In light of these considerations, the U.S., France, Germany, Italy, Spain and the United Kingdom have agreed to explore a common approach to FATCA implementation through domestic reporting and reciprocal automatic exchange based on existing bilateral tax treaties.

Under the proposed framework currently being considered for the intergovernmental approach, the U.S. and a partner country (the "FATCA partner") would enter into an agreement under which, subject to certain terms and conditions, the FATCA partner would agree to: (i)  pursue the necessary implementing legislation to require FFIs in its jurisdiction to collect and report to the authorities of the FATCA partner any required information; (ii) enable FFIs established in the FATCA partner, unless otherwise exempt under FATCA, to apply the necessary diligence to identify U.S. accounts; and (iii) transfer to the U.S., on an automatic basis, the information reported by the FFIs.

In exchange, the U.S. would agree to: (i) eliminate the obligation of each FFI established in the FATCA partner to enter into a separate comprehensive FFI agreement directly with the IRS; (ii) allow FFIs established in the FATCA partner to comply with their reporting obligations under FATCA by reporting information to the FATCA partner rather than reporting it directly to the IRS; (iii) eliminate U.S. withholding under FATCA on payments to FFIs established in the FATCA partner; (iv) identify in the agreement specific categories of FFIs established in the FATCA partner that would be deemed compliant or presenting a low risk of tax evasion; and (v) commit to reciprocity with respect to collecting and reporting on an automatic basis to the authorities of the FATCA partner information on the U.S. accounts of residents of the FATCA partner.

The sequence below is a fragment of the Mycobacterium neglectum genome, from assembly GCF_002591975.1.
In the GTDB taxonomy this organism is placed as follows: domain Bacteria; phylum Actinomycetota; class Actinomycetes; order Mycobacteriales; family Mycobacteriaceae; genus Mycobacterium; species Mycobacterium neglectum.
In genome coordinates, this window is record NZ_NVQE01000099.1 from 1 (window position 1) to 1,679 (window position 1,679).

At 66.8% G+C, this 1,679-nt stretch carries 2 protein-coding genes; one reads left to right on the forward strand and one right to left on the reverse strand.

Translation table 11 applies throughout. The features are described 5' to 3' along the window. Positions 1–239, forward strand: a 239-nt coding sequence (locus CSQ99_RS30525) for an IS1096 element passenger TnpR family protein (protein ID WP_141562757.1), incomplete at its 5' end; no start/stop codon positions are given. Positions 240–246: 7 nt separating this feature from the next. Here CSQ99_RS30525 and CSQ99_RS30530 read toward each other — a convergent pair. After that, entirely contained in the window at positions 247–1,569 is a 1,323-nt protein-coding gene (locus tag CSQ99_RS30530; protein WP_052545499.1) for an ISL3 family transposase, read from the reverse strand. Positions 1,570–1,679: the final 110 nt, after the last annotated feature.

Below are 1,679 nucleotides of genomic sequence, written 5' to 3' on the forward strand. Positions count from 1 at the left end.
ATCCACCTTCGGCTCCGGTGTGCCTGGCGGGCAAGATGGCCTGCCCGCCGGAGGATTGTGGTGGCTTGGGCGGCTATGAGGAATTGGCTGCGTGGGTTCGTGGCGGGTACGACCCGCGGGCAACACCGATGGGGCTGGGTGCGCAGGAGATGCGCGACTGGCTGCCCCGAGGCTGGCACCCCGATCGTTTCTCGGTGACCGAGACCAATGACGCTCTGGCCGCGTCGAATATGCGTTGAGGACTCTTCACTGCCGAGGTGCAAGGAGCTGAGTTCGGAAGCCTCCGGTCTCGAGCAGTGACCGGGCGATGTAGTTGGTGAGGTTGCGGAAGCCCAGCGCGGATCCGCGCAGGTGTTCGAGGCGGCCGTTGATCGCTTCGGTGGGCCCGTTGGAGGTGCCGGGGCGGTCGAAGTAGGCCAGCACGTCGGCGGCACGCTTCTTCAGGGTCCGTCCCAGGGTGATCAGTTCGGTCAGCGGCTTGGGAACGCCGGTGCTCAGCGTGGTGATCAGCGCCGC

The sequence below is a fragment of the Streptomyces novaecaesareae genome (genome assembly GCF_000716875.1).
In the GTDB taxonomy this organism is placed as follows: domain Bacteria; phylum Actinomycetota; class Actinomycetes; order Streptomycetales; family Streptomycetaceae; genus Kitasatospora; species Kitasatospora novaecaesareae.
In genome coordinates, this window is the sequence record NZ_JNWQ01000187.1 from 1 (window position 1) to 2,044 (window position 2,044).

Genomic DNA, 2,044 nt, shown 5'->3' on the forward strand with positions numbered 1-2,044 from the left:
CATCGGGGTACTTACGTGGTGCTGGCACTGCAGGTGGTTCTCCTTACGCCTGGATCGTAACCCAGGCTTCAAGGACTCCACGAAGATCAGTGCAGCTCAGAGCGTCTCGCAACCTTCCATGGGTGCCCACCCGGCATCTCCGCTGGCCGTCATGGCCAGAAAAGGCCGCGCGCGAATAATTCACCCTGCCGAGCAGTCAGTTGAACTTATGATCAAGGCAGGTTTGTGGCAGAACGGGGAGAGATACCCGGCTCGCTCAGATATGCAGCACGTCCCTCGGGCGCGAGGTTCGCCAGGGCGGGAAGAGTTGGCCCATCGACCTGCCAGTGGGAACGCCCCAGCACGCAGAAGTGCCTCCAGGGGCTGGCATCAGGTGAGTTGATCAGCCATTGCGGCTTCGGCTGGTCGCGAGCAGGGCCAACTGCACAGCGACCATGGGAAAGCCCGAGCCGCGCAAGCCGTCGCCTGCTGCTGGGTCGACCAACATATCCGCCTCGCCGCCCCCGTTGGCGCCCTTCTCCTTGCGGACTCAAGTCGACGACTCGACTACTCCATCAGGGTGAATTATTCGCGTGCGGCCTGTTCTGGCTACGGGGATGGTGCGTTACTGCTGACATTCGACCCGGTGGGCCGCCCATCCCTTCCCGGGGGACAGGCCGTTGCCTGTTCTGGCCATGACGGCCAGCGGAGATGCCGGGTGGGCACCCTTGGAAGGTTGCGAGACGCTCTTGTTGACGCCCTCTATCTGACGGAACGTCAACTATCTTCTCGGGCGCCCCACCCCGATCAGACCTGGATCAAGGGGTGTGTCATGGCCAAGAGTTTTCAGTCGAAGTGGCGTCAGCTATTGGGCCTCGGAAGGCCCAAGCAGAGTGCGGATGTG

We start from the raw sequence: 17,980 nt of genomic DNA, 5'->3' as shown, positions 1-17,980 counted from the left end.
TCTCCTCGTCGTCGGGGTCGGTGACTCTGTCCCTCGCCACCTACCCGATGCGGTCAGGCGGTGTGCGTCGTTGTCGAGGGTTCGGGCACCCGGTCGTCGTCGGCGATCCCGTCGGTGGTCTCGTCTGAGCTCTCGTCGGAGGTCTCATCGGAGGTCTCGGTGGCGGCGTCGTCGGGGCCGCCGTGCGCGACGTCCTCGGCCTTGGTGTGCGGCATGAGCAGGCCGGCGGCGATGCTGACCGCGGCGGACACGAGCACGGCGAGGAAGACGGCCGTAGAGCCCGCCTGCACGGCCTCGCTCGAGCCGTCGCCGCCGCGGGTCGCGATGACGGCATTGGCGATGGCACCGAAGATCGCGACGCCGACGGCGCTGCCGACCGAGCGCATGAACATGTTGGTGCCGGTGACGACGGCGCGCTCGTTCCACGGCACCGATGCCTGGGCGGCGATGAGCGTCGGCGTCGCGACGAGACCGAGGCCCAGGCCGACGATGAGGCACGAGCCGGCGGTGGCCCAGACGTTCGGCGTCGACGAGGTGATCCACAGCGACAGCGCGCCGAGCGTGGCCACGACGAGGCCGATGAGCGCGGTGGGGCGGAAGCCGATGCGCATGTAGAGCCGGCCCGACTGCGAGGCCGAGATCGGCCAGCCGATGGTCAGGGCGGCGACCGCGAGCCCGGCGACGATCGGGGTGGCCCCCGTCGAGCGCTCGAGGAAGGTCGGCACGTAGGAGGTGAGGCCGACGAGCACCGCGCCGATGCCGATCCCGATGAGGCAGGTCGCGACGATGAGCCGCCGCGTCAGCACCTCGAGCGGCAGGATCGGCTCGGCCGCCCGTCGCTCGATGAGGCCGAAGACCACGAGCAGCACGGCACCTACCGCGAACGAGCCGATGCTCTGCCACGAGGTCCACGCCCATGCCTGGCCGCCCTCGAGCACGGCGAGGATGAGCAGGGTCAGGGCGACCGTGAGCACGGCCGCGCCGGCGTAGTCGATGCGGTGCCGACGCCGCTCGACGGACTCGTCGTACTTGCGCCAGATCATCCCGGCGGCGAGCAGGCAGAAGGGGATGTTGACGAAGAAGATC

Lastly, as a result of the agreement with the FATCA partner described above, FFIs established in the FATCA partner would not be required to: (i) terminate the account of a recalcitrant account holder; (ii) impose pass-through payment withholding on payments to recalcitrant account holders; and (iii) impose pass-through payment withholding on payments to other FFIs organized in the FATCA partner or in another jurisdiction with which the United States has a FATCA implementation agreement.

Under the intergovernmental approach, the U.S., France, Germany, Italy, Spain and the United Kingdom would commit to working with other potential FATCA partners, the OECD, and, where appropriate, the EU, adapting FATCA into a common model for automatic exchange of information, including the development of reporting and due diligence standards.

In an effort to provide taxpayers with unreported foreign assets the opportunity to comply, the IRS has re-opened the Offshore Voluntary Disclosure Program (OVDP).  The OVDP provides a soft landing spot for U.S. citizens and resident account holders of FFIs moving towards FATCA compliance.  The OVDP provides a more economical and more convenient resolution for taxpayers to report undisclosed financial accounts than an actual IRS examination (see our updates on the implementation of FATCA and the release of FATCA guidance here and here).  With FATCA rapidly approaching, information pertaining to taxpayers will soon become available to the IRS.

The IRS will be providing additional details and Frequently Asked Questions in the near future with respect to the OVDP along with specific program details. 

 We will continue to provide updates with respect to developments with the OVDP, and FATCA.  If you have foreign financial assets, you may contact our FATCA team to discuss your particular facts and circumstances.






This Akerman Practice Update is intended to inform firm clients and friends about legal developments, including recent decisions of various courts and administrative bodies. Nothing in this Practice Update should be construed as legal advice or a legal opinion, and readers should not act upon the information contained in this Update without seeking the advice of legal counsel.